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Frosty Muchelney Abbey last week looking across the demolished cloisters towards the Abbot’s hall.

But it was now time to leave Muchelney. There were other places to visit.

We climbed back in the car and continued our journey south between melting frost-spangled fields and sleeping winter-bare orchards …deeper and deeper into cider country….Kingsbury Episcopi, Martock, Stoke Sub Hamdon..Montacute.

 

The Lost Villa of Bath Skyline

Last week we tested the evidence for a lost Roman villa.

It lies in a hidden, rarely visited field… full of earthworks and stones poking through the grass.

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Starting the excavation: we resurveyed the site with a resistivity meter (bottom left). Cutting the turf  at the lower end  (right) where a corridor? (continuing beyond the two groups of figures on the left side of the tree) gave access to rooms. Terraces at the upper end (left), a series of rooms beside the corridor?

On Monday, with the Volkswagon Golf bulging with tools, the farmer directed me across the farm.. through rough terrain and rutted gateways.

I needed to avoid the more direct route because it was full of new lambs with their mums.

Rob shook his head. ‘Are you sure you want to risk your car out there….We could transfer the equipment into a 4×4’.

‘No, that’s fine’ I said confidently ‘Coaxing inappropriate cars through rough terrain has become a mission. I once got a Vauxhall Nova up Golden Cap… well almost’.

Dodgy gates and a moonscape of deep ruts but the weather has been very dry so nothing untoward occurred during my outbound journey ..and I entered the field which was full of  wonderfully intriguing humps and bumps.

So this was exciting.

Full of archaeological potential.

Stones and walls jutted from terraces and banks. We were on the edge of the Roman city of Bath and this place had a fabulous view out over the Bathampton valley. A spring gurgled in a cutting a few metres downslope. This had every chance of  becoming a previously unrecognised Roman villa.

A home for one of the wealthy people associated with the sacred temple complex surrounding Bath’s magical hot springs.

The NT Bath Skyline team had set up their shepherd’s hut tea room with all the facilities. Luxury. Staff and volunteers were ready to become archaeologists. We all were.

The evidence for the villa seemed good, perhaps too good. Where were the shaped blocks of stone reused in the boundary walls….There were reports of Roman pottery in neighbouring fields but nothing of that date from this particular field. But it was all grass and without mole hills..how would it make itself known.

I introduced the site. Inspired by what we might find. Stories of collapsed walls, partly robbed in medieval times before the site was forgotten. Under this a fallen roof..a sea of tiles (limestone or clay). Then below this mortar and a layer of highly decorated painted plaster (which must be very carefully planned and lifted). Now perhaps we would find small rodent bones (owl pellets dropped when the grand villa had been abandoned, the birds flying in at night through broken windows to roost in the decaying rafters. Below this, of course, a splendid mosaic or mosaics. One must hope that they had not collapsed into the under floor heating system…classical scenes finely worked in cubes of stone and tile.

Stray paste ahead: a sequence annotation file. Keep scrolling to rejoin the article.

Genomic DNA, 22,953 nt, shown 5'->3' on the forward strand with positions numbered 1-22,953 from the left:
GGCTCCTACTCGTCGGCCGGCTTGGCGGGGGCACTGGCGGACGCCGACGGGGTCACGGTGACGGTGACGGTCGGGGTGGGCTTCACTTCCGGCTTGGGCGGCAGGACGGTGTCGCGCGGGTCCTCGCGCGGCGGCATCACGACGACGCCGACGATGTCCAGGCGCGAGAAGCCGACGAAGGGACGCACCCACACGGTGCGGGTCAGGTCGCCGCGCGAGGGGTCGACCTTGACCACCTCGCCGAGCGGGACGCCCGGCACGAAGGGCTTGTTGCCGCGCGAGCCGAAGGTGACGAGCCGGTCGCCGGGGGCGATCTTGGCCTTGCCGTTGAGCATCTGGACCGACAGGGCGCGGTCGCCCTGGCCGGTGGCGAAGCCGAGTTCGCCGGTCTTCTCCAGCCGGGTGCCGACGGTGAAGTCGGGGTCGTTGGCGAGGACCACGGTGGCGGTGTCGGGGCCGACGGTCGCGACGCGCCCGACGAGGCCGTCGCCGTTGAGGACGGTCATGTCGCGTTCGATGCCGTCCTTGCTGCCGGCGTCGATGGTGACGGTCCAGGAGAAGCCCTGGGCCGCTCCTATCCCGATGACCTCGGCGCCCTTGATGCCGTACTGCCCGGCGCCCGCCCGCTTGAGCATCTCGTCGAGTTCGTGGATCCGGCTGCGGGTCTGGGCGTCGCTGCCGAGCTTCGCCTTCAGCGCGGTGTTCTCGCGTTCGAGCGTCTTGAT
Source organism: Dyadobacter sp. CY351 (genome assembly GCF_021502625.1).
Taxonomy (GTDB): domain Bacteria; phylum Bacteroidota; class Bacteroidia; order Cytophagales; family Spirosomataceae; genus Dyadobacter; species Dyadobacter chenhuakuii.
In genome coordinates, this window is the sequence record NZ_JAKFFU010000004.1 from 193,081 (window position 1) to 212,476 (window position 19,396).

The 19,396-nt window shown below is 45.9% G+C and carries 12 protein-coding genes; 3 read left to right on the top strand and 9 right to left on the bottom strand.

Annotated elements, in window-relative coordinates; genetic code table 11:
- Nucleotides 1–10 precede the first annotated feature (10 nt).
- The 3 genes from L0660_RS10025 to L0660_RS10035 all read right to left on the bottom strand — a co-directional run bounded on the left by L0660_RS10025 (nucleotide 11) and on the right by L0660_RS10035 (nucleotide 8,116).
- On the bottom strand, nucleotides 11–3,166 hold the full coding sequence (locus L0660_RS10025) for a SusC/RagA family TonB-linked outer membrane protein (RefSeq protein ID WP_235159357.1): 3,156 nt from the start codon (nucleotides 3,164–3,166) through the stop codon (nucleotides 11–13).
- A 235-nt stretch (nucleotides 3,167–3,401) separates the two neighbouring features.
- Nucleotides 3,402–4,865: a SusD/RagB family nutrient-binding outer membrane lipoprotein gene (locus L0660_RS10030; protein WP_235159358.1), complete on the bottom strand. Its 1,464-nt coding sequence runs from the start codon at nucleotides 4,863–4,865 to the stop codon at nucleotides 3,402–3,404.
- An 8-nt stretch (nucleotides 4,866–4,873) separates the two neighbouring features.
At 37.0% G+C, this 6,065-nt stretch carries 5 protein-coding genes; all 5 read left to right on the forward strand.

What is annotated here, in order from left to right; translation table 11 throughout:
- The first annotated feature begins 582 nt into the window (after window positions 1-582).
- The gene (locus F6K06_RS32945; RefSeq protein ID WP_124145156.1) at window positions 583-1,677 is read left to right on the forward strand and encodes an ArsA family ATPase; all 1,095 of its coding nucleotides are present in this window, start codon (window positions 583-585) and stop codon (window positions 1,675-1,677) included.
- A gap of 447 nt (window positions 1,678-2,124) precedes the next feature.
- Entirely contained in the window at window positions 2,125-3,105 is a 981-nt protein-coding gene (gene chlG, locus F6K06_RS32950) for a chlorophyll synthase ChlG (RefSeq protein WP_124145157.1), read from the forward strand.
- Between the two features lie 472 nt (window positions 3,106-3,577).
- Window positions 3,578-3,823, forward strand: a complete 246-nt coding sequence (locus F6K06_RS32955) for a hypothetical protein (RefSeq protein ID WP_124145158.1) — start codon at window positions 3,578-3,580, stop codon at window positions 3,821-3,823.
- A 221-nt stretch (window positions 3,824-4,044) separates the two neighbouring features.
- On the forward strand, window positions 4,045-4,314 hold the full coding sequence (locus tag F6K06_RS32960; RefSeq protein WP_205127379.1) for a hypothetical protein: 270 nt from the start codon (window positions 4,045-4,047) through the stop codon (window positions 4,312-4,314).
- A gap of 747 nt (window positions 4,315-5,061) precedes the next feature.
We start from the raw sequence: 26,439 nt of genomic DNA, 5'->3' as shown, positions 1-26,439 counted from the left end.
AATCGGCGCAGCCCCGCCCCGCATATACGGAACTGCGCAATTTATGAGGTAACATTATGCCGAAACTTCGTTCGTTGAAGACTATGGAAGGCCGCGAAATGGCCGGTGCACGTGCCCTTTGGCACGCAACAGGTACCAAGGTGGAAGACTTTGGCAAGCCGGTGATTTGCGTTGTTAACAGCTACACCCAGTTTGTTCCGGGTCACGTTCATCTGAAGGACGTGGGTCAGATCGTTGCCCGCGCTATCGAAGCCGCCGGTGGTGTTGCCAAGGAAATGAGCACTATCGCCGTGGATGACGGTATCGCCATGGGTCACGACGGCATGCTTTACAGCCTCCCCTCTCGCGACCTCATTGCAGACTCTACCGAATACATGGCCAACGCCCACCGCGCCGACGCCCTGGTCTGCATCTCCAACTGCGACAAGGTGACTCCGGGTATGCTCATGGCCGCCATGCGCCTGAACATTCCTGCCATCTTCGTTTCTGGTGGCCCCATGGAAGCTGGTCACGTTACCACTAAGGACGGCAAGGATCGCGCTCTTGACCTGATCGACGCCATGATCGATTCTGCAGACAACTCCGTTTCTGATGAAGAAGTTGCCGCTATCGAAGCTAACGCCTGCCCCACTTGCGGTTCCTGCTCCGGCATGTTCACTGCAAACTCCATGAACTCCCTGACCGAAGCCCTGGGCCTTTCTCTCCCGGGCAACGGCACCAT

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Cleaning back the site following the removal of turf defining the corridor? and room? levels.

A trench was marked out to cross what appeared to be a corridor and a large room. The turf was peeled back. The team formed a line and we trowelled and uncovered the stonework.

At this point we expected fragments of baked clay, much mortar and blocks of cut stone, a scatter of oyster shell and animal bone and lots of Roman pottery….

We found a couple of pieces of 19th century glass and a nail.

The stonework was a heap of  unworked chunks of local limestone piled up to form a terrace.

Most disappointing.

The next day, I walked back towards the field edge to check out the fragments of wall we could just see sticking out of the grass. These were proper two sided stone walls.

Dave cut a trench across one section and I hacked into a hawthorn bush and made a space to investigate the footings of another wall heading under the 18th century field boundary wall,

Dave found .22  cartridge cases and  I found fragments of a white ware jar. The 1902 OS map showed a Boer War army camp in the next door field. Perhaps they’d chucked their rubbish over the wall (just like the army tipped their broken crockery over Durrington Walls during WWI).

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The mortared stone walls of the building looking back towards our first trench, the trees marking the corridor that turned into a trackway and in the middle distance the rooms that turned into stone faced field lynchets for small ‘celtic’ prehistoric? fields. Top left of the wall in the foreground is a massive stone that formed the door jamb. This was cut into to fit the timber door frame and a level horizontal area had a hole drilled for the door pivot. The wall continues to the right and the width of one of the rooms of the building is seen as it turns (top right) to run parallel with the wall in the foreground.

All still modern and not a fragment of anything Roman in sight, we strung out tapes from both walls and where they coincided we opened another trench to find the corner of the building.